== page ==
Sometimes, @everyword’s random discharges coincide perfectly with events in the news. It reached “woman” just as Jill Abramson’s ouster from the New York Times leaked onto Twitter. Other times, the humdrum words — blended into a user’s usual stream of tweets from friends and celebrities and news organizations — create juxtapositions, little threads of association and whispered hints of narrative.
That’s part of why Parrish dismisses critics who say the bot he created simply tweets “contextless words” — just as he dismisses the thousands of people who have, over the years, accused @everyword of tweeting words that aren’t actually words. The bot, contrary its aspirations, is just using a script to pull text from a list of words Parrish found online in 2007. (He’s no longer even sure where the list came from.) As such, @everyword misses words. It also appears to make some up.
“But that’s the point,” Parrish said, adding that it’s a commentary on language, specifically language online, in its endless, imaginative mutation. “There’s an implied commentary there — it’s satirical in that it’s trying to do something impossible.”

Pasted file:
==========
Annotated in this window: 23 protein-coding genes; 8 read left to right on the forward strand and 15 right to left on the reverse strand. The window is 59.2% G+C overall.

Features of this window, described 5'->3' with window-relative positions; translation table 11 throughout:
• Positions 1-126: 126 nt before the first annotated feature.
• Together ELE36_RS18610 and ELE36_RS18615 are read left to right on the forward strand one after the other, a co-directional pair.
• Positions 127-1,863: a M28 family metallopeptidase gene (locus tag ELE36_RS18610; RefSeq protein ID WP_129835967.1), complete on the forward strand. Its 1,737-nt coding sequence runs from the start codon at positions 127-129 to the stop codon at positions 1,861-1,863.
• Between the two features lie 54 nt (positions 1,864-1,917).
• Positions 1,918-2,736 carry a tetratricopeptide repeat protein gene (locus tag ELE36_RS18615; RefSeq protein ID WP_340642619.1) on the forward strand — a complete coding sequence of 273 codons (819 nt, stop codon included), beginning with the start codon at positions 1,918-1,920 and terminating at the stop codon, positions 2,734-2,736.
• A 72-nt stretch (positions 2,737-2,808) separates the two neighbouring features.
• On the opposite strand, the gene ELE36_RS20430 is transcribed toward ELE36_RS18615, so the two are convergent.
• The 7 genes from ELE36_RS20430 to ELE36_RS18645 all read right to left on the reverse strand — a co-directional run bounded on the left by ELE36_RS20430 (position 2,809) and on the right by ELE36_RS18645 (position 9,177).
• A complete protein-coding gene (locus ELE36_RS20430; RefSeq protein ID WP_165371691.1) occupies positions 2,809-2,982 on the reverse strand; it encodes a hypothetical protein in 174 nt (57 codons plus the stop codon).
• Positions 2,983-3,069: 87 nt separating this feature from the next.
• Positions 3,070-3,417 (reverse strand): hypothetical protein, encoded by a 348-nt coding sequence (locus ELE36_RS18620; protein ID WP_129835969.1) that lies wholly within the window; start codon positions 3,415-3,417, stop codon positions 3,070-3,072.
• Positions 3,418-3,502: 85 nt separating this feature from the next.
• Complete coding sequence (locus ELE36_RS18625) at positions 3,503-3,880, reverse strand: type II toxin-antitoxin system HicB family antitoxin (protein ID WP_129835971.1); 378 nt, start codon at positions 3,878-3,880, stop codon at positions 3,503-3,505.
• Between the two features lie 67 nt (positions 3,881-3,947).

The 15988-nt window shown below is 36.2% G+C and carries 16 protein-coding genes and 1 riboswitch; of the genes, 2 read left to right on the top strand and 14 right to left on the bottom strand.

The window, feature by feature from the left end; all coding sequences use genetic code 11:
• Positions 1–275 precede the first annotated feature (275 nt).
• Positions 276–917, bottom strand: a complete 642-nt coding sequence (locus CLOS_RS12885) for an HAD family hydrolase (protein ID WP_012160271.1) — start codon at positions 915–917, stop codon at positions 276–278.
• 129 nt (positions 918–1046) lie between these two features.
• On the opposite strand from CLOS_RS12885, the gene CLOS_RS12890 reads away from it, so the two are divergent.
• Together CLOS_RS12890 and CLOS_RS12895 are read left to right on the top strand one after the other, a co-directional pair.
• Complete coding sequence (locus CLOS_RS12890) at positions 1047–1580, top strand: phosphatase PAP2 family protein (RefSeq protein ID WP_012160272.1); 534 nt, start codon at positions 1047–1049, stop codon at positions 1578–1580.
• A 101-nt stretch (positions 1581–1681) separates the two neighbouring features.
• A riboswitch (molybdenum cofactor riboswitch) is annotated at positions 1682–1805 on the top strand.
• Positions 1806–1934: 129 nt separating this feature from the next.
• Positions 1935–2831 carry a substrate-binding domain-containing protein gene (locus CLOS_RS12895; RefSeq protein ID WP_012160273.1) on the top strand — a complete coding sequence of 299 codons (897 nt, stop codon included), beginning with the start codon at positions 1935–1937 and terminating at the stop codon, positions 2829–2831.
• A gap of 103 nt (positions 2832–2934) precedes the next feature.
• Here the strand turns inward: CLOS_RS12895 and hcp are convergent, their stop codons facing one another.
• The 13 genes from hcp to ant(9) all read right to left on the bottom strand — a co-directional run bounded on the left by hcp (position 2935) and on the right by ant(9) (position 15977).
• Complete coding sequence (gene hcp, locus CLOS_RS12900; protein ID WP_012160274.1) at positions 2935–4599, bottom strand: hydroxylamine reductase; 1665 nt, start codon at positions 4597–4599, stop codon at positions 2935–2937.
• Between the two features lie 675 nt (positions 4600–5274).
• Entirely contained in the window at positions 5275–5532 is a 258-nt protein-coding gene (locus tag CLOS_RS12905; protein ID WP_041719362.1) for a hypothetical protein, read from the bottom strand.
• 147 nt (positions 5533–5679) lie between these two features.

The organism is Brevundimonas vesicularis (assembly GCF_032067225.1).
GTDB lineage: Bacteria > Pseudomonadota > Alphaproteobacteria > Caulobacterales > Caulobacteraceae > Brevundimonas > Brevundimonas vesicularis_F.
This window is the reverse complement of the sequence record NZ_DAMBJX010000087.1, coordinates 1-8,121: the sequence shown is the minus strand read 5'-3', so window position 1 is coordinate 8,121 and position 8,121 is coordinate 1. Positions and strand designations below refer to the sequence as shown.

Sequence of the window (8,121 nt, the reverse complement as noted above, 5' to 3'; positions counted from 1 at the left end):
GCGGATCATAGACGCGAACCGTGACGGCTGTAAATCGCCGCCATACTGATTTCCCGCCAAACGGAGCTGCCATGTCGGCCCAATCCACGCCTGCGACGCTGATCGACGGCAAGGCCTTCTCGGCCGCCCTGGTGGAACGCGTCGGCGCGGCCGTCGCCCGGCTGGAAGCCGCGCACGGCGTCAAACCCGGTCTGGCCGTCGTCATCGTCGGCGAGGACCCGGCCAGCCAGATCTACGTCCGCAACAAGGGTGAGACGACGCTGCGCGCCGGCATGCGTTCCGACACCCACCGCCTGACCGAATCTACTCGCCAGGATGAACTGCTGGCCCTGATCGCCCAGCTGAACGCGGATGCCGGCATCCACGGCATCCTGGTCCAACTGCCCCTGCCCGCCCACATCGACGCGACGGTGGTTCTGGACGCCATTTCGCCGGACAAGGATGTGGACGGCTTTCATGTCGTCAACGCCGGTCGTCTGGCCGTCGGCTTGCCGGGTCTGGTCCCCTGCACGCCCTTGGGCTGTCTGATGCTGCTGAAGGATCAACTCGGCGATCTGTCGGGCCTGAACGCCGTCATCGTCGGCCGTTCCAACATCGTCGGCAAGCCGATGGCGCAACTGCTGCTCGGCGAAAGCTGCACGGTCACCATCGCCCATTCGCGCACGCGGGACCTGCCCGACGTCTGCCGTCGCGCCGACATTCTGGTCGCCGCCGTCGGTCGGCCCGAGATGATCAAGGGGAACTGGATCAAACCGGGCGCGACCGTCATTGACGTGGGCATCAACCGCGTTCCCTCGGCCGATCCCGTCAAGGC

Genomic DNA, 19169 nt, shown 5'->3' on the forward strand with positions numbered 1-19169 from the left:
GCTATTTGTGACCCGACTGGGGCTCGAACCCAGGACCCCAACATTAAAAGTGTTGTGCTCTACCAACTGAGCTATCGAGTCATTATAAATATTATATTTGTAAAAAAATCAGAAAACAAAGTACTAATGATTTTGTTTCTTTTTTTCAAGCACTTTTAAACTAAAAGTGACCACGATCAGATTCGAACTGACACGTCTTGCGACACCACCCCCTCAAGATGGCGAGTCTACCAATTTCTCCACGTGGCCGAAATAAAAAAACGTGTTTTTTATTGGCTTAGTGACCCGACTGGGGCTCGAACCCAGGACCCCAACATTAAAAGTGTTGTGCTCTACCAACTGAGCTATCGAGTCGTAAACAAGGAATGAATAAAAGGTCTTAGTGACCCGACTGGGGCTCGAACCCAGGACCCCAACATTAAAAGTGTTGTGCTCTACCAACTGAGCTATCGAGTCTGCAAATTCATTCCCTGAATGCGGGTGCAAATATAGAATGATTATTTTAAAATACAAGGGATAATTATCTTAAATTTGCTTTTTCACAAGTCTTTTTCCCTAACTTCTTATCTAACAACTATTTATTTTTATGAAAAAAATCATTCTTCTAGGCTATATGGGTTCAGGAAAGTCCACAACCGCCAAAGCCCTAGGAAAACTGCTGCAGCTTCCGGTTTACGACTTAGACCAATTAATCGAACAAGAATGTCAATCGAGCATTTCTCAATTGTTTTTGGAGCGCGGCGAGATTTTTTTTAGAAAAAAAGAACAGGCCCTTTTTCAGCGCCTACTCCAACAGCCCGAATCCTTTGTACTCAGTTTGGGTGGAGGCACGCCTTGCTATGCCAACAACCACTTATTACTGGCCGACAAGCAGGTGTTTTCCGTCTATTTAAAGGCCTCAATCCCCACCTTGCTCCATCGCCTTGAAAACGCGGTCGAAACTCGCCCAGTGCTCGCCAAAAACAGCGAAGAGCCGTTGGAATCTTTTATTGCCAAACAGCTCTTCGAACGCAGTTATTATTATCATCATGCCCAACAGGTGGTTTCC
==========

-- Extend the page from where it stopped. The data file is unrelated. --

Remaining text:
That type of abstraction may not resonate with many of @everyword’s followers, who are just hanging around to retweet “sex,” “weed” and “vagina” — at this point, the account’s most-retweeted words. But the idea of using Twitter as a medium for serious art and social commentary has increasingly caught on with a ragtag group of conceptual writers, generative poets, and performance artists — to such a degree, in fact, that the “botmakers” gathered, in person and by video-chat, at a summit in Massachusetts last year.
“In the past year, the number of botmakers has really increased — and the types of people making bots have really diversified,” said Darius Kazemi, the host of the summit and the creator of more than two dozen Twitter bots himself. “A year ago I think you’d be hard-pressed to find a botmaker who was not a white dude programmer in his 20s or early-30s. But that’s completely changing, and it’s a really exciting, encouraging trend.”
The diversity of the botmakers means their projects span a range, as well. Today’s bots can do everything from imitate the affectations of a teenage girl (@oliviataters) to mash-up news headlines (@twoheadlines) to tweet accidental axioms on the human condition (@horse_ebooks, before its human acquisition). Many of the botmakers have been inspired by @everyword, Kazemi says, as well as the older, broader heritage of “creative computing” — an experimental field that dates to the 1960s, when a program called ELIZA, developed at MIT, began simulating human conversation.